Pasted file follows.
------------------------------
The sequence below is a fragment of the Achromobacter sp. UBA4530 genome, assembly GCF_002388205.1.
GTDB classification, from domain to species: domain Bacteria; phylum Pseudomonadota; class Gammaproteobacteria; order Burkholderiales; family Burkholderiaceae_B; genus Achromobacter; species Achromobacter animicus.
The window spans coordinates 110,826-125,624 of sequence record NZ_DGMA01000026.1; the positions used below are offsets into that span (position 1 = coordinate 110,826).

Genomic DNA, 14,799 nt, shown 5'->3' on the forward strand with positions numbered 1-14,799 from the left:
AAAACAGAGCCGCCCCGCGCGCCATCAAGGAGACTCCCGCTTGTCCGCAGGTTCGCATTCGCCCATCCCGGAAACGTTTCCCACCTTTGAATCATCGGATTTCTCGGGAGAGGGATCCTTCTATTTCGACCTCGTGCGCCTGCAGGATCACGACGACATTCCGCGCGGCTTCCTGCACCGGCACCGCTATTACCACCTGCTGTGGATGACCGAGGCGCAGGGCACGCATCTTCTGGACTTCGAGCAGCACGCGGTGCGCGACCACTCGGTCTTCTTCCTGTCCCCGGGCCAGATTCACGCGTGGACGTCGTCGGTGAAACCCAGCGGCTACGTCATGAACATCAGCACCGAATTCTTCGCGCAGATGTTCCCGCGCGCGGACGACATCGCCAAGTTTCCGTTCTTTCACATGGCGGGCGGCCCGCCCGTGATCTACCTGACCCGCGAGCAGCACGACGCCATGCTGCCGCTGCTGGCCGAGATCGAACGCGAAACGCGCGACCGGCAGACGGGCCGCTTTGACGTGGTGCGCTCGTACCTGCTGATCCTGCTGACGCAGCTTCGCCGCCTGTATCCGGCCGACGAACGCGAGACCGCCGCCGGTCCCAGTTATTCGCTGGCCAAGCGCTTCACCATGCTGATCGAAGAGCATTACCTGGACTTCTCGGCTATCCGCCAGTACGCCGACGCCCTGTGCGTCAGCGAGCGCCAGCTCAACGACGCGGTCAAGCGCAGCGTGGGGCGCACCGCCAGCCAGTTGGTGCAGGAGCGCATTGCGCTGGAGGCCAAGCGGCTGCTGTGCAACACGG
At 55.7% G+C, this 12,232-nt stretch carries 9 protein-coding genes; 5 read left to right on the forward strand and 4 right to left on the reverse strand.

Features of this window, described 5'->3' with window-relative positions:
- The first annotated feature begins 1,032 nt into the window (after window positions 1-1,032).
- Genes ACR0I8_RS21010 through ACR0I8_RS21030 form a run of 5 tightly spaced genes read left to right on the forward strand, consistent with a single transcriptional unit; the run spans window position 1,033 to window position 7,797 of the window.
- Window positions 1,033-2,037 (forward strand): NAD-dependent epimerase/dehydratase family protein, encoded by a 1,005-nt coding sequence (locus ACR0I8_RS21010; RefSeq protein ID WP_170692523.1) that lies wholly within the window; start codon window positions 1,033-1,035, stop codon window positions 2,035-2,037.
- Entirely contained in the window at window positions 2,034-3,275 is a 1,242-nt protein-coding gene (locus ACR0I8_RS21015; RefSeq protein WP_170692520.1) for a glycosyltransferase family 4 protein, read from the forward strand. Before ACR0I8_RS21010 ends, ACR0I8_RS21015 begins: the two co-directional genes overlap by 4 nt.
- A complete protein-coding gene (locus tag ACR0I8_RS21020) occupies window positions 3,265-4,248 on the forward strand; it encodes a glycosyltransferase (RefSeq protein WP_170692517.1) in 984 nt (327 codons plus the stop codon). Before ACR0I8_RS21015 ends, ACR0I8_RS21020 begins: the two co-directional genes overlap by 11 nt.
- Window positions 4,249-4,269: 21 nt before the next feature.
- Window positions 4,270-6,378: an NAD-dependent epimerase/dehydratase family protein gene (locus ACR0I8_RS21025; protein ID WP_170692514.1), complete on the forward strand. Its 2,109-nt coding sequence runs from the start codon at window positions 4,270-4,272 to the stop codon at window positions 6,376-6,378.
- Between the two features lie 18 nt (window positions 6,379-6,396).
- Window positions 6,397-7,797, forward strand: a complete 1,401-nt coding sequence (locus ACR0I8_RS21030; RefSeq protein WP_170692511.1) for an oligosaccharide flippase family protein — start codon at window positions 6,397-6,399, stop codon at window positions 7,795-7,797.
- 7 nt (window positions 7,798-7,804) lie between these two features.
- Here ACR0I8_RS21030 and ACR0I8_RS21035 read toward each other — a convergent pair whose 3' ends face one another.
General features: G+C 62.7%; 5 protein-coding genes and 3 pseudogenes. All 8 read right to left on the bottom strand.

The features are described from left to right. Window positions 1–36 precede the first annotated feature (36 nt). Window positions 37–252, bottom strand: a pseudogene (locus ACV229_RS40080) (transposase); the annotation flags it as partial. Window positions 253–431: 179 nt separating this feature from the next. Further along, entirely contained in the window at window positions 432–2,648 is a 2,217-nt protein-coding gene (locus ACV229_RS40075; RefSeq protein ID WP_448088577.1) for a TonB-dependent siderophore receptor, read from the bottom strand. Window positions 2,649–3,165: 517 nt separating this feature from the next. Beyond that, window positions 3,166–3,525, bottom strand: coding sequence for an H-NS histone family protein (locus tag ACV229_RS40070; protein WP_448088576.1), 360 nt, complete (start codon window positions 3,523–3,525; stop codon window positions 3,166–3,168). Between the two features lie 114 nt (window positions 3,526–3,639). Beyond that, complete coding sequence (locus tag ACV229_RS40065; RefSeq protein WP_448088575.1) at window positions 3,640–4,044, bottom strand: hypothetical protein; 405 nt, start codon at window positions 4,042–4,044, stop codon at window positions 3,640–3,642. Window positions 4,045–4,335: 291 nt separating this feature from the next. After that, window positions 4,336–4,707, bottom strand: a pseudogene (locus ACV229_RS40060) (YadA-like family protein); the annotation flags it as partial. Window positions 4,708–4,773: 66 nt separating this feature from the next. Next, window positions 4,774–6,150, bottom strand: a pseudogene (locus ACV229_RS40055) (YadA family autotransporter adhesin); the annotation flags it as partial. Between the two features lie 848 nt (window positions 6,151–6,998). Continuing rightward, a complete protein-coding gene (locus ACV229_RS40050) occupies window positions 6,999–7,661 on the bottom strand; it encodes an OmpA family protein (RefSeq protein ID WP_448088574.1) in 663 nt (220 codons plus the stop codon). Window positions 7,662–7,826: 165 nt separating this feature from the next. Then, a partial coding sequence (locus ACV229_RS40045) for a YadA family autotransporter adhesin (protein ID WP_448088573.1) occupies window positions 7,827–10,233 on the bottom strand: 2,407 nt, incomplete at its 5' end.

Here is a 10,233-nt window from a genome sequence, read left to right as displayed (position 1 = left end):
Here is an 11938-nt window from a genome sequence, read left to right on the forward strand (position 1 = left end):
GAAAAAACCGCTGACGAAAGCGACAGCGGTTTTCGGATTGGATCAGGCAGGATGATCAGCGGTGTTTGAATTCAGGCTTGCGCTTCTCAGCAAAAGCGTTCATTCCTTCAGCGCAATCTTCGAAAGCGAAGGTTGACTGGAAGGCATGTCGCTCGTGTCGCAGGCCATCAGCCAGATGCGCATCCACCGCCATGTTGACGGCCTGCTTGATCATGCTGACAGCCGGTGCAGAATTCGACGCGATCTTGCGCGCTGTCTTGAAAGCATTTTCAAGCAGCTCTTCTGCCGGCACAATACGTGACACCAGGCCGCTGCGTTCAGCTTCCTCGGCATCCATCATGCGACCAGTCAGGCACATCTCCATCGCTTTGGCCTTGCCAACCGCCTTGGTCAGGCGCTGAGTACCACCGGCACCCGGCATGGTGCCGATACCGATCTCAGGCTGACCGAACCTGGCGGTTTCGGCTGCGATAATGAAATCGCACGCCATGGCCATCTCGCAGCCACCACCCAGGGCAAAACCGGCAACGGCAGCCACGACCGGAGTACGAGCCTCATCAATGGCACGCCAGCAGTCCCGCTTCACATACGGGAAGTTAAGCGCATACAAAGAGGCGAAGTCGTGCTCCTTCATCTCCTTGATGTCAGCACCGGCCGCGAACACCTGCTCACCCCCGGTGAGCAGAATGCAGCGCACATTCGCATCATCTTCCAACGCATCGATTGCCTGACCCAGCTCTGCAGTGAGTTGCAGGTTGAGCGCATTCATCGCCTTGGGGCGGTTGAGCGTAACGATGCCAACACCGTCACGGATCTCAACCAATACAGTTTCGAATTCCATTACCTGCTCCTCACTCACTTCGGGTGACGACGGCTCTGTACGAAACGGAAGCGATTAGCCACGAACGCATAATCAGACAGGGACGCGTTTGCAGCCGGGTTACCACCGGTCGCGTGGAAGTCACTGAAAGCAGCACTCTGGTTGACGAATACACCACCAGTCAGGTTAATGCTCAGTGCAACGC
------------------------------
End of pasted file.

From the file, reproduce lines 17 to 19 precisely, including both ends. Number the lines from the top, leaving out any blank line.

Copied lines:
- 7 nt (window positions 7,798-7,804) lie between these two features.
- Here ACR0I8_RS21030 and ACR0I8_RS21035 read toward each other — a convergent pair whose 3' ends face one another.
General features: G+C 62.7%; 5 protein-coding genes and 3 pseudogenes. All 8 read right to left on the bottom strand.